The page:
Tempo or Pace Training

2 min read
Tuesday, 26 May 2015

Last post, we covered steady state training and progression.  This post will focus on tempo or pace training. We will also cover the fitness principle of periodization. To get optimum results from this post, invest in an accurate chest strap like the MZ-3

Once you have established a solid aerobic base, you can start to add in more variety and challenge yourself to hold higher intensities for longer periods of time.  When you engage in tempo or pace training, you will hold an intensity in the yellow or red zone for a few minutes (work phase) and then recover back down into the green zone for a few minutes (recovery phase), then repeat.  Typically, you will hold your work phase for a bit longer than your recovery phase.  The term pace training refers to holding yourself at a “race” pace for the work phase, and then recovering at a slightly slower pace during the recovery phase.  For example, if one of your movement goals is to run a 5k at a seven minute mile pace, you would hold yourself at (or slightly faster than) seven minute mile pace for a few minutes, and then recover at an eight or nine minute mile pace.  Over time, you would progress to holding the seven minute mile pace for a longer duration, and/or holding a faster pace for the same duration. 

Here are a few tempo and pace workouts (organized from least to most challenging in each category).  You can complete these workouts using a modality of your choice (running, cycling, rowing, circuit training, elliptical).  Give yourself a day of recovery in between these types of workouts.  You could use a steady state day for active recovery.


  • Work in Yellow or Red: 3 minutes; Recover in Green: 2 minutes -Repeat x 4
  • Work in Yellow or Red: 4 minutes; Recover in Green: 1 minute -Repeat x 4
  • Work in Yellow or Red: 5 minutes; Recover in Green: 2 minutes -Repeat x 3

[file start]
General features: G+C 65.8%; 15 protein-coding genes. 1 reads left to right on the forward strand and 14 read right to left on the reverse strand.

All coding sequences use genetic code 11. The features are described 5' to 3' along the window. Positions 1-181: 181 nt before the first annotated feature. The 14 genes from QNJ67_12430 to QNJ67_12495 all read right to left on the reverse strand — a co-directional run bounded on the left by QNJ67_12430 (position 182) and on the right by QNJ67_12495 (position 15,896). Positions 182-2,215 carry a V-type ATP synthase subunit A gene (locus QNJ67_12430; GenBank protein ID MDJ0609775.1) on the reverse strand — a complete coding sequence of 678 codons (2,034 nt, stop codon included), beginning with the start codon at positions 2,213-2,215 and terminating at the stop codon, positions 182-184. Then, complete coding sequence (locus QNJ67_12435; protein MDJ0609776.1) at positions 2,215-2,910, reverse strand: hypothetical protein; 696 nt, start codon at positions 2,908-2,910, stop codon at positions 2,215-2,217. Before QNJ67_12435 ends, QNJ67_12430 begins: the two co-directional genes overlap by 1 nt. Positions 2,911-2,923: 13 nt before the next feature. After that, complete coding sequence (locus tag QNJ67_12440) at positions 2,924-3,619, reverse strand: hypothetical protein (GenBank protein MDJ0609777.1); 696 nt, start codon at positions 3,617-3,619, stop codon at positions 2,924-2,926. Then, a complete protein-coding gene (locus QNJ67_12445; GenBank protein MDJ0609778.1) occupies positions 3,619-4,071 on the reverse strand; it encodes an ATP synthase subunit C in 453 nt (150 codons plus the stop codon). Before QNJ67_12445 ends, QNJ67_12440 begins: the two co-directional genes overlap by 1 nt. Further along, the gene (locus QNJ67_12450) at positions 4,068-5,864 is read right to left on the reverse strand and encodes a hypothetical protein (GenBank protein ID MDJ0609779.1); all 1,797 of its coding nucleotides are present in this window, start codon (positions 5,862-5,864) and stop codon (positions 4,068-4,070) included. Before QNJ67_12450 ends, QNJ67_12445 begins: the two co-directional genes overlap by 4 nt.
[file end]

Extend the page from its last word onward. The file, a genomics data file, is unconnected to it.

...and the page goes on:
• Work in Yellow or Red: 8 minutes; Recover in Green: 2 minutes -Repeat x 2


  • Work at or slightly faster than race pace (Race Pace +): 3 minutes; Recover slightly slower than race pace (Recover): 2 minutes -Repeat x 4
  • Race Pace+: 5 minutes; Recover: 3 minutes -Repeat x 3
  • Race Pace+: 3 minutes; Recover: 1 minute -Repeat x 5
  • Race Pace+: 8 minutes; Recover: 3 minutes -Repeat x 2-3

Periodization, by definition, is the organization of your training into periods or phases.  Periodization provides variety as you progress your fitness level.  We must progress our training to challenge our body to adapt, and we must use recovery to allow our body to repair.  For example, once you have built your aerobic base using steady state training, you are ready to progress to tempo/pace training; however, you will want to plan rest days into your schedule.  You can periodize your training program in many different ways.  We will provide a more extensive overview of periodization and provide examples after we explain a few more types of training (threshold, interval).  For now, make your moves using the tempo and pace programs provided!

We would like to follow your progress!  When you complete a move while wearing your MZ-3 chest strap, post it to Facebook or Twitter and use the hashtags: #myzonemoves #tempo #pace #periodization.  Next post, threshold training is the topic.  Keep moving forward!

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